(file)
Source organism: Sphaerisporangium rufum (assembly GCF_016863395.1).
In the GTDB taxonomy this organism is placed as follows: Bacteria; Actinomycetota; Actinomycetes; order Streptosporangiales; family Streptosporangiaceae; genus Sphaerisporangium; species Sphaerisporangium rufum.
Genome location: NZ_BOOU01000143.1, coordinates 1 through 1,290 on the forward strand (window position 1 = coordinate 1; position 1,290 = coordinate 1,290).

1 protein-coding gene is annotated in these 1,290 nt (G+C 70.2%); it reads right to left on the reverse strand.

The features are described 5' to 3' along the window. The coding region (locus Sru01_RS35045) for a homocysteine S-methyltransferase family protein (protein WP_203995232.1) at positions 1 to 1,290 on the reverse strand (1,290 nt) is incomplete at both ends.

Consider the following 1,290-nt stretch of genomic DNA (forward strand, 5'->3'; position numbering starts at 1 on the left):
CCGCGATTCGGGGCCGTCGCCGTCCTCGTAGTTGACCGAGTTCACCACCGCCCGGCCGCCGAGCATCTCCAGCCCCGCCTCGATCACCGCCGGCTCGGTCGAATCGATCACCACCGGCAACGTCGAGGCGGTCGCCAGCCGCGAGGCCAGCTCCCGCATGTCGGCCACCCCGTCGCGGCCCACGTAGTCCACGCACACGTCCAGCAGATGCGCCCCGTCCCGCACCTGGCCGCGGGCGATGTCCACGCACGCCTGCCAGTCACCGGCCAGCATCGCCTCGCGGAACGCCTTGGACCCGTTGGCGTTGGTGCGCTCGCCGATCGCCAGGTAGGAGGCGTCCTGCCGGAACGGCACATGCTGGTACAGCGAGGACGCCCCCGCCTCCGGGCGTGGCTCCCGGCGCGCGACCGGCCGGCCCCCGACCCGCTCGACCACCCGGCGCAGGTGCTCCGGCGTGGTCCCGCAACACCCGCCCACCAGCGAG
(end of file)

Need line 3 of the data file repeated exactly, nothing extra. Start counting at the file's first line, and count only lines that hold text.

Genome location: NZ_BOOU01000143.1, coordinates 1 through 1,290 on the forward strand (window position 1 = coordinate 1; position 1,290 = coordinate 1,290).